In 2012, Asia Pacific parliamentarians predicted that it would take 50 years for gender balance to be achieved in the region if women’s participation in parliaments remains at its current pace. They proposed a six-step action plan to fast track women into politics – including constitutional reform which would expand women’s rights to vote and to hold public office; electoral, campaign finance and party laws to regulate the nomination, campaigning and election process for entering parliaments; reserved seats and legal gender quotas; party selection rules and nomination procedures; capacity development policies and programmes, including candidate training, induction and mentoring programmes, as well as awareness campaigns that counter stereotyping of candidates according to their gender; and gender-sensitive rules and procedures in elected bodies to help women candidates to do their jobs once in office.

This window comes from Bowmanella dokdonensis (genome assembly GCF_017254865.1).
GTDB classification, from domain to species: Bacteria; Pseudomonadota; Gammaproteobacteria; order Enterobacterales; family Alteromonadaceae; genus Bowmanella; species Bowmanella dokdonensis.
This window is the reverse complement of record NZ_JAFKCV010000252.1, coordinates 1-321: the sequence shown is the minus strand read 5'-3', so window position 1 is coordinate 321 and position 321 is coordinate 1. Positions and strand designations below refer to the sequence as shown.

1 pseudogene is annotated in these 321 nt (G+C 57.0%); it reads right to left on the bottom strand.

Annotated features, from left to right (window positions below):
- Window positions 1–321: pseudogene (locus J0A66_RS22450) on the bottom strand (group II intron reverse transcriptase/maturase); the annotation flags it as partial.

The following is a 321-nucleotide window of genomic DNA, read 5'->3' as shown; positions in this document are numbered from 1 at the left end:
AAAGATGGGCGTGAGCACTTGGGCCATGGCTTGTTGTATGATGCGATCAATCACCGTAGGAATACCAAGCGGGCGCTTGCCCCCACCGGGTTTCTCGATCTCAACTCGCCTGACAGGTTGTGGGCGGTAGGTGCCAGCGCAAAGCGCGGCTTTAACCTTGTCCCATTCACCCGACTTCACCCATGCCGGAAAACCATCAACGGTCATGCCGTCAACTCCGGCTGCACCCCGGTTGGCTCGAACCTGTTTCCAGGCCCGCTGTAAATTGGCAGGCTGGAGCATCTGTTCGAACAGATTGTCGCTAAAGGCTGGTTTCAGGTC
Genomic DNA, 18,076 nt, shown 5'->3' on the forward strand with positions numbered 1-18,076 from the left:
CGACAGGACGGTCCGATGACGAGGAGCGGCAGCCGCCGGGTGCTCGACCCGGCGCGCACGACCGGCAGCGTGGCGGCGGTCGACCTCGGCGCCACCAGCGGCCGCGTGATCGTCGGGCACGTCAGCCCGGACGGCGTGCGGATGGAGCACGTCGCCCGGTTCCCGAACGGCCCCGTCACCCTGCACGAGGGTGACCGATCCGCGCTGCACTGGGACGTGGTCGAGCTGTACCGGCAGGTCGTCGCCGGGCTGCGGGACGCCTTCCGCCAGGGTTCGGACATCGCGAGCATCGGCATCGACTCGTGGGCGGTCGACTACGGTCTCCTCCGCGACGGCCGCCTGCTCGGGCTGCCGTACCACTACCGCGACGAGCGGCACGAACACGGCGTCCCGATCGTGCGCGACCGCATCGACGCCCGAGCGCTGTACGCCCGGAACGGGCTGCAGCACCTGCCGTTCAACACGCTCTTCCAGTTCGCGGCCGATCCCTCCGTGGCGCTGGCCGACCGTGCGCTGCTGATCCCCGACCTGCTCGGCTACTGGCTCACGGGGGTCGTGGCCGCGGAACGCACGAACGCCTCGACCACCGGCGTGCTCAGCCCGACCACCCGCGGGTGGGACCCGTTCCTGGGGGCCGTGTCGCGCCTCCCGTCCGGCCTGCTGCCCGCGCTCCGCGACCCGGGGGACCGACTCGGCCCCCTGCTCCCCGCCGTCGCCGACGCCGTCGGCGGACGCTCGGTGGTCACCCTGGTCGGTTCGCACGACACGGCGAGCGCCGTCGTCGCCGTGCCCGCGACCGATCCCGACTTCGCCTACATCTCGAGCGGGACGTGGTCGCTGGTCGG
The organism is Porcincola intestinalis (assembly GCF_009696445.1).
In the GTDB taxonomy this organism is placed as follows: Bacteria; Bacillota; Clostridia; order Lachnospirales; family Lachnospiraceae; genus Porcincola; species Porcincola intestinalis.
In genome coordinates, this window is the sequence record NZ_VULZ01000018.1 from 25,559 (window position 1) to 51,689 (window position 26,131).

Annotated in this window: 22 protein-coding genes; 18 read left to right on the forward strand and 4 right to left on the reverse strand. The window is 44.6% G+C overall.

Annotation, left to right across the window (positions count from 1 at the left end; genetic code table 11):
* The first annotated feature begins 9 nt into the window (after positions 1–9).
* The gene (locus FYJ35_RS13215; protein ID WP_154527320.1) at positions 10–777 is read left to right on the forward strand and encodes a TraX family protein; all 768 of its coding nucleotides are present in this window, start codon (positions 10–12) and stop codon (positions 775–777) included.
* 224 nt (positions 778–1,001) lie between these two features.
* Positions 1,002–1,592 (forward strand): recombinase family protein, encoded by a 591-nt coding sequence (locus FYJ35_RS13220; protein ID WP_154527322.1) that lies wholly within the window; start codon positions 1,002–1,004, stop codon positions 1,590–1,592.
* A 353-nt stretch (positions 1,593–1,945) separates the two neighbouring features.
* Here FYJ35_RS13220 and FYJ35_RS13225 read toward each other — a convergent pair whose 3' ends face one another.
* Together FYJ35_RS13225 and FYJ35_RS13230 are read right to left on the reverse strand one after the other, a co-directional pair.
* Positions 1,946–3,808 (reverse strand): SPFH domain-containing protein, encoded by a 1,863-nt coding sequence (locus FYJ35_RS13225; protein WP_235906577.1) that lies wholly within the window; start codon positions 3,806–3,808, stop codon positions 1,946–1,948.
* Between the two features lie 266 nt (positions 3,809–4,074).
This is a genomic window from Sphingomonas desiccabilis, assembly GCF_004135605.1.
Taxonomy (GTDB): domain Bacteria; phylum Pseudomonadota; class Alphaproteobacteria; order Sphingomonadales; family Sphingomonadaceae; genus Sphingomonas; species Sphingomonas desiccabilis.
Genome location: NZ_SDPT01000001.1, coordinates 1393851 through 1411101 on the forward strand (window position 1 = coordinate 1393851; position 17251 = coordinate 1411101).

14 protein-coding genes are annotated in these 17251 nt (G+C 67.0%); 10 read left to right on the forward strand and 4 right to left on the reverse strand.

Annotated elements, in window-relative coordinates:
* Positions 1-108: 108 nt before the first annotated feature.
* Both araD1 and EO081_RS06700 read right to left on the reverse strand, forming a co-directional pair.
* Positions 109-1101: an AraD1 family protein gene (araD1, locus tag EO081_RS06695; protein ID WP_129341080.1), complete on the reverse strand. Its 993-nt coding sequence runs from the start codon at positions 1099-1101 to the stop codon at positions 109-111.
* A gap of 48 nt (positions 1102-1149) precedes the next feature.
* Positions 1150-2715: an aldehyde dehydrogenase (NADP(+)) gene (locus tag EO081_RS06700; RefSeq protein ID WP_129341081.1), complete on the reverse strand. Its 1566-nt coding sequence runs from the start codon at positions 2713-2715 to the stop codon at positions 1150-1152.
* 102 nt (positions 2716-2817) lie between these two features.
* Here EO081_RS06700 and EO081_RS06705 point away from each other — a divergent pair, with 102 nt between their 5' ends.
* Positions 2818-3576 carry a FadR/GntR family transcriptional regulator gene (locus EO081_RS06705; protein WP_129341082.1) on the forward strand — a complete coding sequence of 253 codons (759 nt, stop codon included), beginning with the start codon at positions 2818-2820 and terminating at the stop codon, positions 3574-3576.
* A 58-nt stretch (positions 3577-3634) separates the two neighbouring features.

Tracking quotas online
While electoral quotas are meant to allow more women to be involved in parliamentary representation, their use raises issues about whether quotas actually do contribute to the political empowerment of women, or whether they violate the principles of liberal democracy.  The idea is to recruit women into politics, via reserved or legal candidate seats which are legislated, or they could be included within political party quotas and therefore be voluntary. The latter is considered the more desirable outcome.